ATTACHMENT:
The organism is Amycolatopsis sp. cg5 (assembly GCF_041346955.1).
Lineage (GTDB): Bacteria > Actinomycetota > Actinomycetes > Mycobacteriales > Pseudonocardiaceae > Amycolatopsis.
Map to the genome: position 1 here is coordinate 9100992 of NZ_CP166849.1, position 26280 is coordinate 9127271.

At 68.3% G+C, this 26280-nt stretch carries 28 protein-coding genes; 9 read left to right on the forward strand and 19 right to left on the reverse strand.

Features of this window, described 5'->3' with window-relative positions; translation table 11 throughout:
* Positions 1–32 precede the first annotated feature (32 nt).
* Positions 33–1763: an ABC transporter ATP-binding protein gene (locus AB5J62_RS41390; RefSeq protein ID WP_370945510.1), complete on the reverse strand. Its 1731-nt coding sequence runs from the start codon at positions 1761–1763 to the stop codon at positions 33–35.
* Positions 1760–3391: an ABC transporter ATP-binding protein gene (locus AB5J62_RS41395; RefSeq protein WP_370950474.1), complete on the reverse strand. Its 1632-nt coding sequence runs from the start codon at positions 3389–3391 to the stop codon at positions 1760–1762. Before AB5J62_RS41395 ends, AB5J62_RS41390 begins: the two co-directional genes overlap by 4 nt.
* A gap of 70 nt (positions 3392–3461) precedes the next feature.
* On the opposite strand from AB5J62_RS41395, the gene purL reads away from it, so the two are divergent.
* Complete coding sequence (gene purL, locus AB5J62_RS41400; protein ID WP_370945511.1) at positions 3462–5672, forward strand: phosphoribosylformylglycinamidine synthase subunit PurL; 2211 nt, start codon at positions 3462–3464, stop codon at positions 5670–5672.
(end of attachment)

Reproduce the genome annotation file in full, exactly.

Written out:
The organism is Amycolatopsis sp. cg5 (assembly GCF_041346955.1).
Lineage (GTDB): Bacteria > Actinomycetota > Actinomycetes > Mycobacteriales > Pseudonocardiaceae > Amycolatopsis.
Map to the genome: position 1 here is coordinate 9100992 of NZ_CP166849.1, position 26280 is coordinate 9127271.

At 68.3% G+C, this 26280-nt stretch carries 28 protein-coding genes; 9 read left to right on the forward strand and 19 right to left on the reverse strand.

Features of this window, described 5'->3' with window-relative positions; translation table 11 throughout:
* Positions 1–32 precede the first annotated feature (32 nt).
* Positions 33–1763: an ABC transporter ATP-binding protein gene (locus AB5J62_RS41390; RefSeq protein ID WP_370945510.1), complete on the reverse strand. Its 1731-nt coding sequence runs from the start codon at positions 1761–1763 to the stop codon at positions 33–35.
* Positions 1760–3391: an ABC transporter ATP-binding protein gene (locus AB5J62_RS41395; RefSeq protein WP_370950474.1), complete on the reverse strand. Its 1632-nt coding sequence runs from the start codon at positions 3389–3391 to the stop codon at positions 1760–1762. Before AB5J62_RS41395 ends, AB5J62_RS41390 begins: the two co-directional genes overlap by 4 nt.
* A gap of 70 nt (positions 3392–3461) precedes the next feature.
* On the opposite strand from AB5J62_RS41395, the gene purL reads away from it, so the two are divergent.
* Complete coding sequence (gene purL, locus AB5J62_RS41400; protein ID WP_370945511.1) at positions 3462–5672, forward strand: phosphoribosylformylglycinamidine synthase subunit PurL; 2211 nt, start codon at positions 3462–3464, stop codon at positions 5670–5672.